Brave Little Cher Ami The War Pigeon Who Saved the ‘Lost Battalion’ Long before the invention of radios and cellphones, homing pigeons were used to send messages as early as the sixth century. DuringWorldWar I, war pigeons carried lifesaving messages past enemy lines for the American and French armies, often being wounded in the process. In 1918, Cher Ami, a black check hen used by the U.S. Signal Corps, became the most famous of them all. On Oct. 2, the United States 77th Division was trapped behind enemy lines in the Argonne Forest during the Meuse-Argonne Offensive, a three- month push by the Allies during the final throes of WorldWar I to force the Germans to surrender. It became the bloodiest battle in U.S. history. For six days, the encircled division endured relentless attacks and suffered heavy casualties, but their orders were clear: don’t retreat and don’t surrender. The division dispatched two homing pigeons with requests for help, but both birds were shot down. When friendly fire began raining down on the 77th, Major Charles WhiteWhittlesey felt he had no choice but to send the last pigeon, Cher Ami. The pigeon’s desperate note read:
As Cher Ami rose from the brush, she was shot down, to the despair of the watching soldiers. However, after a few seconds, she fought her way back into the air, flew through a torrent of gunfire, and made it to division headquarters 25 miles away. She had been shot in the breast, the eye, and the leg. Because of Cher Ami’s brave flight, 194 of the original 554 men of the 77th Division survived the battle. One month later, WorldWar I came to an end. Cher Ami survived the war as well, thanks to the surgeons who performed emergency surgery on her. One soldier even carved her a little wooden leg. She became a well-known hero to both soldiers and children in the States. For her service in Verdun, the French Army awarded her the Croix de Guerre, and she was inducted into the Racing Pigeon Hall of Fame. Cher Ami finally succumbed to her wounds in June of 1919 and is now on display in the Smithsonian alongside Sergeant Stubby, a terrier who served 18 months on theWestern Front.
“We are along the road parallel to 276.4. Our own artillery is dropping a barrage directly on us. For heaven’s sake, stop it.”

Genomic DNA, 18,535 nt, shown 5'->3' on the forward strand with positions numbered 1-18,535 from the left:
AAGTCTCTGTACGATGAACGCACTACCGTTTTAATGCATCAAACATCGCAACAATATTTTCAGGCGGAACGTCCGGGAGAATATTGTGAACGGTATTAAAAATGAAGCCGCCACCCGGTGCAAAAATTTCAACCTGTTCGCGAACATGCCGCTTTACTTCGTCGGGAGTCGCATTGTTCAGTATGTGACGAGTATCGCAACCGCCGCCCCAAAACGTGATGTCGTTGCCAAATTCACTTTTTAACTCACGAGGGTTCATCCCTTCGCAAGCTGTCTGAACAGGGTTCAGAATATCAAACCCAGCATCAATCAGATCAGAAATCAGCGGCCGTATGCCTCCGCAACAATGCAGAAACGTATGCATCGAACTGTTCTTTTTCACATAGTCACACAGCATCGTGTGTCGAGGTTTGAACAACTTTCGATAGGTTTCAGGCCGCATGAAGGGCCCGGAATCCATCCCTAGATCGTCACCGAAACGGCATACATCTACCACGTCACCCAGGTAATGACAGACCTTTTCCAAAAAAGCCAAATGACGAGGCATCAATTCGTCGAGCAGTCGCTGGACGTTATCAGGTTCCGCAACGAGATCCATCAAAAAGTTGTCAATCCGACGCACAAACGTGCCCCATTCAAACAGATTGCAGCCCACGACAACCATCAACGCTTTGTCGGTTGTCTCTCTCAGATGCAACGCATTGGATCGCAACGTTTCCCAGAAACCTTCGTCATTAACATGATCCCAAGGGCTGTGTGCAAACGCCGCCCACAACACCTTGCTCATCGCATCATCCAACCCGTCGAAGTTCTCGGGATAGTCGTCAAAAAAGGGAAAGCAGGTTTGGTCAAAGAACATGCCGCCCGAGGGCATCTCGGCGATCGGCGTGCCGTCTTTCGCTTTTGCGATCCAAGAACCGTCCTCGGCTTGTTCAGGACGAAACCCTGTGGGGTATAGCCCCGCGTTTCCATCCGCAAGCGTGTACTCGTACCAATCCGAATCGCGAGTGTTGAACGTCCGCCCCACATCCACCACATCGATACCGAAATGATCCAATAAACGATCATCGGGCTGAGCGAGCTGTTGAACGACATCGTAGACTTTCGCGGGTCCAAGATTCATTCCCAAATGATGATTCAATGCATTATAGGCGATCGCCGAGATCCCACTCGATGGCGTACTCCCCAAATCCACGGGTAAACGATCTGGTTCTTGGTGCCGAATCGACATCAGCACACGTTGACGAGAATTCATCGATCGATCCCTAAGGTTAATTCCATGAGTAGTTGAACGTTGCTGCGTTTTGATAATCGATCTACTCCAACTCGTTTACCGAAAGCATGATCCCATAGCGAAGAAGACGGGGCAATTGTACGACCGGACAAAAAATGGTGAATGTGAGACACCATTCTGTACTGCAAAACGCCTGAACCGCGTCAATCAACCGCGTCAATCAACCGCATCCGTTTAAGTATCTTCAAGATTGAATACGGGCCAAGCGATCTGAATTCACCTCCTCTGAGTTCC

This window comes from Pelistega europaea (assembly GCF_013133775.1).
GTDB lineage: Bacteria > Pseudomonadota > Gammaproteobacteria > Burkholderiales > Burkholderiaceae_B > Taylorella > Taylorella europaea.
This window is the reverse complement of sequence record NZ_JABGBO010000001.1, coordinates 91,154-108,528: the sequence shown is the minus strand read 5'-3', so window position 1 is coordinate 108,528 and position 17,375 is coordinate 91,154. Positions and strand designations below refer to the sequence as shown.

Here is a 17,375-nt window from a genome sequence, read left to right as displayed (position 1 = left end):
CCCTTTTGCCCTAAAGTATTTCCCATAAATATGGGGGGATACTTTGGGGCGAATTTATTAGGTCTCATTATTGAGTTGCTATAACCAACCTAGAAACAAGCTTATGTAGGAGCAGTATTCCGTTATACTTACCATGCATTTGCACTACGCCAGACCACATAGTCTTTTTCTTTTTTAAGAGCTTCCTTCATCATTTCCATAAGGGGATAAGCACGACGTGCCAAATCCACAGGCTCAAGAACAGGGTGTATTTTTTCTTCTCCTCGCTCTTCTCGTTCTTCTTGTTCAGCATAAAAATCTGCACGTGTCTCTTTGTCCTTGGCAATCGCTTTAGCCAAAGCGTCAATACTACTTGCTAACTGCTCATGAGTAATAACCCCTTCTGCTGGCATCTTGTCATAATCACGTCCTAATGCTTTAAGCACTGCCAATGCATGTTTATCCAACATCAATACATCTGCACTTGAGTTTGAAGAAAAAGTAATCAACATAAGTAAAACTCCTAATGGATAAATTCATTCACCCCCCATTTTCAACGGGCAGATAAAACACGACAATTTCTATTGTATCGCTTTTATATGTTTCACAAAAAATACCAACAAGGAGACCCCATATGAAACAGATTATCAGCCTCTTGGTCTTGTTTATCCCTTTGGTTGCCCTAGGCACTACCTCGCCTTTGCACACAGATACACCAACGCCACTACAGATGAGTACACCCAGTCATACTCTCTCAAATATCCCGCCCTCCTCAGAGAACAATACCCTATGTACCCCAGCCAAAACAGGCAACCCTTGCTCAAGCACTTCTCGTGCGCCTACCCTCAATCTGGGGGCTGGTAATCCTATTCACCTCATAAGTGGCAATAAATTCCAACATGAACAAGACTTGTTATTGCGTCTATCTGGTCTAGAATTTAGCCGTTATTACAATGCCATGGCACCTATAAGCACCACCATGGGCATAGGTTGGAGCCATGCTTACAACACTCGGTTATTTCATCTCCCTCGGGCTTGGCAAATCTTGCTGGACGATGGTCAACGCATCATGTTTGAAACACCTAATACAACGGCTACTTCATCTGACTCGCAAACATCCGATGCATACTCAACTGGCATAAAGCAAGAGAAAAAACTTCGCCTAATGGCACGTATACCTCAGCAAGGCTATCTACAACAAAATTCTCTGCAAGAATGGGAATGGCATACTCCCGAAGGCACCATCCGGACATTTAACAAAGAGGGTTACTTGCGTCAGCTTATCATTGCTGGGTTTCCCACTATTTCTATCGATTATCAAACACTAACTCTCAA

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The Golden Era of Athletes on Social Media Out of the Dark and Onto the Web
It’s not an overstatement to say that social media has revolutionized the way we live our lives today. But with that massively powerful platform comes a massive responsibility, especially if you’re already in the spotlight. Athletes have taken the opportunity social media affords them to build their personal brands and engage in community outreach with the fans who look to them as role models, but there’s a downside to cataloging years of unfiltered thoughts on the internet. For better or worse, social media is here to stay, and we have full access to all the drama that unfolds for our entertainment. Despite the web’s potential for good, some pros can’t seem to get the message that every post falls under the scrutiny of the public. PR firms representing players have nowmade it a top priority to keep their clients’ images in line by scrubbing old posts that could be offensive and land them in hot water. Still, though, it seems like there’s a new controversy every week.
posting embarrassing images of himself partying when he should have been practicing, and he often blasted his private issues in public, seemingly with no filter. He’s out of a job now, most recently having been banned from the Canadian Football League. For every bad apple, though, there is a bushel of athletes who use their platforms for the greater good. Houston Texans defensive end J.J. Watt, five-time Pro Bowler and NFL star, has used his social media“juice”to spread the word about his charity, raising over $4.6 million for youth athletic programs and organizations. Philanthropy aside, part of the beauty of celebrity social media is that the people who seem so much larger than life become accessible because of it. In decades past, you might have written a letter that, if you were fortunate, got a response from some unpaid intern. Today, fans can reach out directly to their favorite athletes. It is a personal connection unparalleled in history.